Guest post by Michael J. Geary
European Union leaders reached agreement Friday on the EU budget (the multi-annual financial framework or ‘MFF’) for the period from 2014 to 2020. After months of bickering, the 27 member states signed off on a deal totaling €908.4 billion, and the European Parliament will vote on the budget in March.
The budget is geared towards two — some would say conflicting — goals and political constituencies.
On the one hand, politicians argued that spending should be mobilised to support growth, employment, competitiveness and convergence, in line with the Europe 2020 Strategy. At the same time, some EU leaders in the United Kingdom, Germany and in the Netherlands, made clear that ‘as fiscal discipline is reinforced in Europe, it is essential that the future MFF reflects the consolidation efforts being made by Member States to bring deficit and debt onto a more sustainable path.’ The result is a smaller budget than was agreed for the previous budgetary period (2007 to 2013), yet one that is expected to achieve greater results to help pull the EU out of its economic malaise. A ‘spend less, achieve more policy’ strategy in an era when one in four Spaniards are unemployed seems doomed to fail.
The result, however, is not wholly surprising. Over the last four years, austerity and cuts in public spending have become commonplace throughout the EU, so it should come as no shock that the EU institutions should also tighten their belts.
Speaking after the negotiations concluded, German chancellor Angela Merkel said, ‘The agreement is a good agreement as it gives predictability for investors to create growth and jobs.’ José Manuel Barroso, the European Commission president, no doubt privately disappointed with the outcome, publicly voiced support for the deal saying the budget was ‘an important catalyst for growth and jobs.’
UK prime minister David Cameron can also be very pleased with the result, given that the agreement marks the first time in the history of the EU that its budget has been scaled back. Cameron had gone to Brussels threatening to use the veto if leaders failed to make savings in real terms. He singled out the exorbitant salaries paid to some of the EU’s top officials, some of whom earn close to €15,000 per month and are taxed at just 8%. During the last five years, national-level tax increases have been imposed in addition to freezes on public and private sector pay, while officials working in the EU institutions have escaped austerity. Cameron was determined, during the talks on the budget, to cut administrative costs despite opposition from French and Polish leaders who feared any cuts to the EU budget would affect generous subsidies to farmers and structural and cohesion funds.
Cameron was clearly relieved that his call for budgetary reductions met with friendly ears at least among some EU colleagues. Over the past twelve months, he had been busy building a coalition among the Dutch, German and Scandinavian member states (the EU’s main paymasters) to reduce the budget in real terms.
Although Cameron and Merkel may well find themselves at odds over the UK’s role in the EU over the next five years, with Cameron determined to ‘renegotiate’ its role and Merkel equally determined to forge ever closer fiscal and political union, budget politics may have been a useful vector to find common ground. Indeed, Merkel and Dutch prime minister Mark Rutte ultimately became strong supporters of London’s push to force austerity on the EU itself. The unlikely emergence of the Anglo-German alliance was perhaps the most intriguing element of the negotiations.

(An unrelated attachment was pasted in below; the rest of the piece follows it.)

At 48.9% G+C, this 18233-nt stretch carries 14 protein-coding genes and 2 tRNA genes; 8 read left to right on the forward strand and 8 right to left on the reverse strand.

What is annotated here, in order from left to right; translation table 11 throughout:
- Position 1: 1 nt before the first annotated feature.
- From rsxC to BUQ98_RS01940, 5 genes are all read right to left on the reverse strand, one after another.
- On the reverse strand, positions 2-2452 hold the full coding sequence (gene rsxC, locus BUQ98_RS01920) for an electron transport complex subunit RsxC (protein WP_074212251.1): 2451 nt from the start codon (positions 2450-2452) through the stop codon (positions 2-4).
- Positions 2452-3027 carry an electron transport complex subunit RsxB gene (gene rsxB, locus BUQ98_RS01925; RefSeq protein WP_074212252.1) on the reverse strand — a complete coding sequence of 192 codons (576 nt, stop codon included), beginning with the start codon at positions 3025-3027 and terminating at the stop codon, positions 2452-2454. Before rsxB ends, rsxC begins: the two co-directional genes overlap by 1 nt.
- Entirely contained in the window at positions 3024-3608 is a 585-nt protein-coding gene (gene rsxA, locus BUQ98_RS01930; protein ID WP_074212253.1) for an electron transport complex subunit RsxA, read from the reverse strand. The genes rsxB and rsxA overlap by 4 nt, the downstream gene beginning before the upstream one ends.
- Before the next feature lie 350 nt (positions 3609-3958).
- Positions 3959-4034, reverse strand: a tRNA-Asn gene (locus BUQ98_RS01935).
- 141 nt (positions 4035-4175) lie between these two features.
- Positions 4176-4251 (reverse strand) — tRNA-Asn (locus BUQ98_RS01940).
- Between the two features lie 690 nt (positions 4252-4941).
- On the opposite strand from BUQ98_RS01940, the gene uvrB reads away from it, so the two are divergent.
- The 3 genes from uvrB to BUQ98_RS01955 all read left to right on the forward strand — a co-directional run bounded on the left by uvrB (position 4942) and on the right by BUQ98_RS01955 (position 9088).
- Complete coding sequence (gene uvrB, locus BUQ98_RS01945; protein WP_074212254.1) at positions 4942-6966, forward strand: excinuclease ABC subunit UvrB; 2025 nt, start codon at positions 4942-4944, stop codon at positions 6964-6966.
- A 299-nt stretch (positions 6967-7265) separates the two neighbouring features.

France, Berlin’s closest ally within the EU, had pushed for an increase in the budget and fought hard to protect spending on the EU’s common agricultural policy. Poland had also argued against cuts to the budget with Warsaw ever fearful of reductions to the amount of support it receives from the cohesion fund and structural funds, as its growing economy attempts to reach parity with the still-higher standard of living in western Europe. Despite the outcome, Polish prime minister Donald Tusk proclaimed the budget framework a victory for his country.
The Cameron-Merkel alliance might be short-lived, but it clearly revealed the German chancellor’s determination to maintain as much flexibility in her foreign and economic policy as possible especially if it means Germans paying less to Brussels (especially in an election year for Merkel).
Ireland, too, will be relieved that the negotiations have ended so soon after Dublin assumed the rotating EU presidency in January. The budget issue had threatened to dominate the EU’s agenda, thereby overshadowing the Irish presidency. During the remaining four months, Ireland can focus on championing other pet projects like Horizon 2020, the EU’s flagship policy for research and innovation.
The conclusion to the budgetary talks does not mark the end of the process.
In March, the European Parliament, a body that has co-decision authority with respect on the budget and the power to reject it, will vote on last week’s deal. There’s significant opposition from the four major groups in the European Parliament, all of whom argue that the reductions will only add to the EU’s economic woes. It is unlikely the European Parliament would risk a political showdown with EU leaders over the issue. Its popular support is already at record low levels, and there is no appetite to reopen budget negotiations among the member states.
As such, last week’s summit ended la bataille des chiffres and, if nothing else, proved that the heads of state and government are capable of achieving results.
Dr. Michael J. Geary is a fellow at the Woodrow Wilson International Center for Scholars in Washington, D.C. and a lecturer at Maastricht University in The Netherlands.